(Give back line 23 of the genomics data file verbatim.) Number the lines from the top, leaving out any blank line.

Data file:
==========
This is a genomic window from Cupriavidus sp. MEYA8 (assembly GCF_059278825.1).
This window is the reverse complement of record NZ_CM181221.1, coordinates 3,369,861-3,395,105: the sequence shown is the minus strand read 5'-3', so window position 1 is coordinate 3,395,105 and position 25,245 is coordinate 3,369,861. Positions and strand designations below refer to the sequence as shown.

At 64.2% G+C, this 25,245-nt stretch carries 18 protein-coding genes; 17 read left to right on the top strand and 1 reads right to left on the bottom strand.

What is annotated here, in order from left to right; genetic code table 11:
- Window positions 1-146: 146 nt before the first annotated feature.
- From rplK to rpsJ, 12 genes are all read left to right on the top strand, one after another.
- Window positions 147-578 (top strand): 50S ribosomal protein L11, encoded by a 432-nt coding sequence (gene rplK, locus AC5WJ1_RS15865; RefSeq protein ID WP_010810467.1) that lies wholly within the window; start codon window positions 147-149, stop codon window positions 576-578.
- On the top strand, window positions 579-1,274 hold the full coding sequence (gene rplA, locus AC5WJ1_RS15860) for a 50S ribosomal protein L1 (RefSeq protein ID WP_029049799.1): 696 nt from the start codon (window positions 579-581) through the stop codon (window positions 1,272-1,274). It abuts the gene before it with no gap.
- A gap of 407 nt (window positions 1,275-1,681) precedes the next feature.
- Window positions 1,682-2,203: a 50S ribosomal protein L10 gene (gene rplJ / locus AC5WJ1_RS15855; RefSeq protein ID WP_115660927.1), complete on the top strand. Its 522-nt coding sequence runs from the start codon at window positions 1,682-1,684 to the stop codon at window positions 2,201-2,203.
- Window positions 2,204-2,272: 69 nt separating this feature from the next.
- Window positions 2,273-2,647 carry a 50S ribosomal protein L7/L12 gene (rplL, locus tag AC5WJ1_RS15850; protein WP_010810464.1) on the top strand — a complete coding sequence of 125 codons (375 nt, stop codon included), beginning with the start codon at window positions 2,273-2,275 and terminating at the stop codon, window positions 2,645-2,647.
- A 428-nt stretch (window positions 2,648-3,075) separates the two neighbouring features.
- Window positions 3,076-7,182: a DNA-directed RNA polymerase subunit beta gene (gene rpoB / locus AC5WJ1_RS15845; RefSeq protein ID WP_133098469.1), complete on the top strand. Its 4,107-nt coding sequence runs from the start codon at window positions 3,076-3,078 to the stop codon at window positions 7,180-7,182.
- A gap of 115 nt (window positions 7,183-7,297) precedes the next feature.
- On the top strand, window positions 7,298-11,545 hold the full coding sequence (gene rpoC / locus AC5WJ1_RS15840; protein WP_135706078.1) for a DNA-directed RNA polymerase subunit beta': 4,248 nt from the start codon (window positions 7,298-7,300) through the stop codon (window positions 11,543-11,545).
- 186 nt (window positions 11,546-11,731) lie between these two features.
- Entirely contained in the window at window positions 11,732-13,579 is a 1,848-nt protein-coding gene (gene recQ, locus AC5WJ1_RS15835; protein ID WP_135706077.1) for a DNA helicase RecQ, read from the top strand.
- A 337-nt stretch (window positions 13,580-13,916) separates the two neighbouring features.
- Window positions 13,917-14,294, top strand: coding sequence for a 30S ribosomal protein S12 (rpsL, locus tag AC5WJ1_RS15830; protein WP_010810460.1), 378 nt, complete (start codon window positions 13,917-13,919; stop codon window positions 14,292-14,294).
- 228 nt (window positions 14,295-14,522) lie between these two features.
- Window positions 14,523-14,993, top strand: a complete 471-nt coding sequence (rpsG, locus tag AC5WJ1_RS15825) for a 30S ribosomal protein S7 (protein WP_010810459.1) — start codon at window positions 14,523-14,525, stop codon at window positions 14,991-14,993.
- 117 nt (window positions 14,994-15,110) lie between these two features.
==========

- 117 nt (window positions 14,994-15,110) lie between these two features.